computerroom

Computer rooms are like a different environment in schools. It seems like being in front of a computer brings out a certain behaviour in students that you don't see in other classes, for some students anyway. I've often wondered why that is. I guess part of that would have been down to me, and my behaviour management skills over the years (or lack thereof). However, when observing other teachers, I've seen the same thing. They come into the computer room and they feel comfortable playing around, going on sites they know they shouldn't, not listening to the teacher etc...Why is that?

 

As a computer science teacher, I've pretty much seen all that can happen in a computer room, so have my techniques in managing and controlling my classrooms. I am able to create the learning environment that the students need flourish in. However, this didn't come over night. This post won't concentrate too much on techniques you can use to control your class, as I will have a few links at the bottom of the post which can do that. Here, I want to talk about why I think computer rooms have that effect on students. I've been thinking about it a lot, and this has led me to a few conclusions, which I wanted to share.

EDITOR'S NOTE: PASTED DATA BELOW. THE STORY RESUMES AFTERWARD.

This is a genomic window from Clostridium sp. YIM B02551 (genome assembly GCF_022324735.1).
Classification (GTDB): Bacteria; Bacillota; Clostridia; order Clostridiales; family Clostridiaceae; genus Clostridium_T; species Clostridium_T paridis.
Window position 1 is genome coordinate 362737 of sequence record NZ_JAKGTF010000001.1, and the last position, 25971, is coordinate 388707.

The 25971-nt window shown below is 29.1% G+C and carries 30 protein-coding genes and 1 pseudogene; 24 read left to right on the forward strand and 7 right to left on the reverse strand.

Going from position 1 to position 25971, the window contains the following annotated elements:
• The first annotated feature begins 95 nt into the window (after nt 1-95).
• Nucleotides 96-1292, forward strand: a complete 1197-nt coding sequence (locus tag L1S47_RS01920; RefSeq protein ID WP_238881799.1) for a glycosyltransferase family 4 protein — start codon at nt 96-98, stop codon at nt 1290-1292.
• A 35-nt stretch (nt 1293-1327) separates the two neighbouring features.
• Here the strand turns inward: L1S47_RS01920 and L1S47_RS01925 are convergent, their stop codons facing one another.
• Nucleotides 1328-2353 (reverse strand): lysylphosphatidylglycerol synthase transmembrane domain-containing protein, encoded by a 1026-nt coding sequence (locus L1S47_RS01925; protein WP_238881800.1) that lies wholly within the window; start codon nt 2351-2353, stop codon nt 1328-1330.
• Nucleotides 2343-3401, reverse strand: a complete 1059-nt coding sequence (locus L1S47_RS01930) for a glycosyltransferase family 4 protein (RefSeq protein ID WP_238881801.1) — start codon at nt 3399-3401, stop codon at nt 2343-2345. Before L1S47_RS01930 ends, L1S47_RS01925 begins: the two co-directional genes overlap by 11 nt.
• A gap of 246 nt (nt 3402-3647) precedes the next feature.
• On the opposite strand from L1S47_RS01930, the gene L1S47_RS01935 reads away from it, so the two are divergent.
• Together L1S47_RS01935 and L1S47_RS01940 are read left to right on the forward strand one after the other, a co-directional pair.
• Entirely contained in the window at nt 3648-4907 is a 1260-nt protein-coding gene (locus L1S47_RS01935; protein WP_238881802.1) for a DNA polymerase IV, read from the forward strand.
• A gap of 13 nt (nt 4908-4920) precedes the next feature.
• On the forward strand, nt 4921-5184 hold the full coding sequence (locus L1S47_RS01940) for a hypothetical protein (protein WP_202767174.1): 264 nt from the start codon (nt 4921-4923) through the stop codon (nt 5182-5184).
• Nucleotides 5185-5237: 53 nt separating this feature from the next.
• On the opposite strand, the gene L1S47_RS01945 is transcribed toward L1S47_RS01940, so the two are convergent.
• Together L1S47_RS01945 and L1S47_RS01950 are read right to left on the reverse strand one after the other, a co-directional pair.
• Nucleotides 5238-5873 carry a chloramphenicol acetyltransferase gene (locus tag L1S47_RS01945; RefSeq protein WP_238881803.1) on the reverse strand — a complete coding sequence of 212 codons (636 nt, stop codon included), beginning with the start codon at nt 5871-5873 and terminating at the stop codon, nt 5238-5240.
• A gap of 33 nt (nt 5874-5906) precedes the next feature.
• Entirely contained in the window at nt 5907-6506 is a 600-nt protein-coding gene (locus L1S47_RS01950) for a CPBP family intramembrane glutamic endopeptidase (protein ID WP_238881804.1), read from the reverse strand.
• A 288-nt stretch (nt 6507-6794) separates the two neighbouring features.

Reason 1. The computer as a tool for recreation not learning

It's very rare these days to have a student who has never used a computer before they enter secondary school. Most, if not all, know how to surf the internet, go on their favourite social media site, find their favourite game or watch their favourite online video channel. In a nutshell, they know how to use the computer as a tool for entertainment, which is what it is for most young children and young adults when they are at home. So the only time they go on a computer is when they want to have fun. In most cases, it's not just an association, but a strong association. So when they come into a computer room, at school, they associate that environment, and that tool in the same way as if they were at home with their own computer.